Conference Room, The Byre Theatre, St Andrews.
7th March 2015
The Conference Room is not the most attractive venue at the Byre, being bare, airless, and humming, but it does have the advantage of technology. It is easy to set up a laptop there with a feed to a screen. If StAnza-goers had been observant, they would have noticed occasionally on the wall of the theatre Atrium, a series of projected phrases zooming in and out of prominence, and maybe wondered what they were. This session was designed to give an explanation, or at least go some way towards it.
Michiel Koelink is Dutch, and Jon Ståle Ritland is Norwegian, but writes poetry in English. They met at StAnza two years ago, had a meeting of minds, and decided to collaborate. The raw materials were Jon’s poetry, in particular works from his book Body Searches, and Michiel’s dexterity with computers. He gave us a quick display of how his software plays with Jon’s words, fixing each phrase to a dot, and the dots attached to each other by lines. There is a central point of ‘gravity’ on the screen to which everything is attracted, but working against that the dots push away from each other while the lines tend to pull back. No, I don’t understand why it doesn’t all end in equilibrium, but it doesn’t. It moves, and phrases emerge into the foreground in an apparently random fashion. The sequences generated do not seem to repeat themselves; Michiel explained it by the analogy of throwing a glass of wine into the sea, and then bringing the glass back twenty-four hours later – it is mathematically possible to scoop up something that is one hundred percent wine, but it is very, very unlikely.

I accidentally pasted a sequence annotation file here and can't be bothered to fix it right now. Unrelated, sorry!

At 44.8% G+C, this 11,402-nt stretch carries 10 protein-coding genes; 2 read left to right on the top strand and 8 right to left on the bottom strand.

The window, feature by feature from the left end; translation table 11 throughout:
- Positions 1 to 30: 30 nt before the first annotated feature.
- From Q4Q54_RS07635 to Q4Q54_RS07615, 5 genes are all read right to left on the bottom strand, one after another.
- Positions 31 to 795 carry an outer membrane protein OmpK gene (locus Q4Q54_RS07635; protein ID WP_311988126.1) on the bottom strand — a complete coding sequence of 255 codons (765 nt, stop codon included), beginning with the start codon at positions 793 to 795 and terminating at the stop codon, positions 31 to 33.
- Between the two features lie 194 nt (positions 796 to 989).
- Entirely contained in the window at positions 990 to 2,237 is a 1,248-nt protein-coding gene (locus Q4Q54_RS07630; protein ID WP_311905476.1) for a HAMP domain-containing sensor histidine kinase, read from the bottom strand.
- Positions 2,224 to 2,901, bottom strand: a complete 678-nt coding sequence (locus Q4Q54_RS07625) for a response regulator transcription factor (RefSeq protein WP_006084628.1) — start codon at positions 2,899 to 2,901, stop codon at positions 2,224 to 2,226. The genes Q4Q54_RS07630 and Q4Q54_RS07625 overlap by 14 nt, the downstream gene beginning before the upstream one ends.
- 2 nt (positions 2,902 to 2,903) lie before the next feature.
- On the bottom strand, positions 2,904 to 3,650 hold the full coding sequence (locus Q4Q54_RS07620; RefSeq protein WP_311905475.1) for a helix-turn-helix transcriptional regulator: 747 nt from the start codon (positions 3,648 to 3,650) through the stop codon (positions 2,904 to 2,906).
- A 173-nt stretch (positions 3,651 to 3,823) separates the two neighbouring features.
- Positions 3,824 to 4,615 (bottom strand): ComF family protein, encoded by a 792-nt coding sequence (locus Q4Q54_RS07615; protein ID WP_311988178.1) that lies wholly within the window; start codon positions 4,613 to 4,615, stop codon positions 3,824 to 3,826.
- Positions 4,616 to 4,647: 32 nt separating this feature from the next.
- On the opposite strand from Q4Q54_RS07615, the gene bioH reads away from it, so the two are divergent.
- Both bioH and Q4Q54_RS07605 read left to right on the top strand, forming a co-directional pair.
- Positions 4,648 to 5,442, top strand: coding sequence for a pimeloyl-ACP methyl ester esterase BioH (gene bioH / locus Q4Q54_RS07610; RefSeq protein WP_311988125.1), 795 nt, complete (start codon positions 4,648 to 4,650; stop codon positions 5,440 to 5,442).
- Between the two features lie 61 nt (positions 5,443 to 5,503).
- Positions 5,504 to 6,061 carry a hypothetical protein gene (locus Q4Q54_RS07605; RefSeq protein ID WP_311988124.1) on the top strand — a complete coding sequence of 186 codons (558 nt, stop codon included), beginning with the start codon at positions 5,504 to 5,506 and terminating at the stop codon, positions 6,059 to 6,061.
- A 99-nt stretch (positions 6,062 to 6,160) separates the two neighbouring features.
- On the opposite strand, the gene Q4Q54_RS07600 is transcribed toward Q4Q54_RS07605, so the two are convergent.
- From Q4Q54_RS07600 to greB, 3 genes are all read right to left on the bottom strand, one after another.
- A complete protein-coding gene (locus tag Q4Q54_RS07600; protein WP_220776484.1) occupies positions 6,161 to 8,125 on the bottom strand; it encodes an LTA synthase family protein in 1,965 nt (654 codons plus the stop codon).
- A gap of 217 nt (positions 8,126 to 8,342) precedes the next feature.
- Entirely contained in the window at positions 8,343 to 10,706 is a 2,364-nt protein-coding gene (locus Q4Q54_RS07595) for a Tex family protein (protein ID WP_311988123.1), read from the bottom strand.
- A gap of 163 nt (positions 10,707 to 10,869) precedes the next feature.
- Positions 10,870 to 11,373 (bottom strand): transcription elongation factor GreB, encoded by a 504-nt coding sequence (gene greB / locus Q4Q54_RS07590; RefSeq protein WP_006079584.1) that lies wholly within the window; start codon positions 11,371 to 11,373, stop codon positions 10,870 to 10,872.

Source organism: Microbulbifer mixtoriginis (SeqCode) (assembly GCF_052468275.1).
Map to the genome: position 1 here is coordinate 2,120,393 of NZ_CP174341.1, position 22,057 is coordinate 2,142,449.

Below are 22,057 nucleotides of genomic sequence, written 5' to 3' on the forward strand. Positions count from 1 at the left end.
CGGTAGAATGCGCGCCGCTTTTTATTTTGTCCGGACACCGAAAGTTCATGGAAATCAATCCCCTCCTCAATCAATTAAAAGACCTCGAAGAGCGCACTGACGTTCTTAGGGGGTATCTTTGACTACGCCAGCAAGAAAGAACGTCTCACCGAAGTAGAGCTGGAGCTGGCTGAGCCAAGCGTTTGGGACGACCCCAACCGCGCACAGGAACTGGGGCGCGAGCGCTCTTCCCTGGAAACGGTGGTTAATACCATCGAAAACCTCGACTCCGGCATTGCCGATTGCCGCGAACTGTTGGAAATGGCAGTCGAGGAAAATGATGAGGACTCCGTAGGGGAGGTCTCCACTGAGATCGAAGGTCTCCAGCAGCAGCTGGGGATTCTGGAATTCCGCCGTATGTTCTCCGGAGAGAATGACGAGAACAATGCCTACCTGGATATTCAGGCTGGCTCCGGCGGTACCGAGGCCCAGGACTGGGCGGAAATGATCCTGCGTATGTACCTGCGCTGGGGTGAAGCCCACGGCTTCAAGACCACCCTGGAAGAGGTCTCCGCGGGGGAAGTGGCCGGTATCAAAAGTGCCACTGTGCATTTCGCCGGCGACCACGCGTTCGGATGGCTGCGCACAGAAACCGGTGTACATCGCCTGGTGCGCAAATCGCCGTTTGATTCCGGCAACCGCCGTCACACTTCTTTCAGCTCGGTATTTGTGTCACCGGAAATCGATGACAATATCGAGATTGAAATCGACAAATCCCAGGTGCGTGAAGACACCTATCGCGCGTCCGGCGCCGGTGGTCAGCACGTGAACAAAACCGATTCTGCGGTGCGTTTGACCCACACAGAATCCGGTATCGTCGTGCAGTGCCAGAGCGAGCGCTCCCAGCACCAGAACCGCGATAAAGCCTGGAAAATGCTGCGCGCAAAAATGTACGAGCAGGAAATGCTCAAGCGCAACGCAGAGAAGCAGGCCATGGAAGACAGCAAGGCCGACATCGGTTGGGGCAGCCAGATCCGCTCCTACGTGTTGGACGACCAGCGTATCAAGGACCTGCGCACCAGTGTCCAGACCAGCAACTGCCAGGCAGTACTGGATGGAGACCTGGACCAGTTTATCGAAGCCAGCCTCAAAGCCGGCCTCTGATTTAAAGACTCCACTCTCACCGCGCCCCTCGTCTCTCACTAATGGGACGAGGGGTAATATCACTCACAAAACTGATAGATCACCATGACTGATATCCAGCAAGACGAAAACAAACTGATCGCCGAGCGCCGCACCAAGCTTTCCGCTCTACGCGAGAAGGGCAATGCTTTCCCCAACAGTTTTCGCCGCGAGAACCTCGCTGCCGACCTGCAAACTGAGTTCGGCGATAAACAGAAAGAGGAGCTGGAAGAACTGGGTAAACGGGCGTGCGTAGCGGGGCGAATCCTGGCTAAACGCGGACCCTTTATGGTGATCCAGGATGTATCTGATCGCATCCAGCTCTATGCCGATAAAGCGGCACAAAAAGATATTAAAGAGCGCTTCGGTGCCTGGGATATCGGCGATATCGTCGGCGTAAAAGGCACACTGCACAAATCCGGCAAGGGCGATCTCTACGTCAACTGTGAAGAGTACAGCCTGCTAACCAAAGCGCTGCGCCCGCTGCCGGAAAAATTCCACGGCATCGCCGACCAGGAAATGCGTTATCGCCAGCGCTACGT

Then Jon gave us a reading of some of his poems. Here the session came unstuck a little, because he has a very quiet delivery, so we struggled to hear well. Perhaps next time there should be a little light amplification provided – it only needed a touch. After that it was Michiel’s turn again to take us through some of the ideas he had been working on prior to their collaboration, which inspired and fed into it.
We had the opportunity to comment and ask questions, which was quite fruitful and prompted a handful of people to speak up. I commented that the effect reminded me of how a touch-screen tablet responds to swooshes and pinches of its operator’s fingers, and wouldn’t it be wonderful if that could be incorporated in the project. Michiel nodded and said that the idea had indeed occurred to them but it was way, way over their available budget.
I’m not going to award stars for this event, because it wasn’t that kind of event – but yes, I enjoyed it, and it sent me away musing on how conventionally we read poetry.
Review by Paul Thompson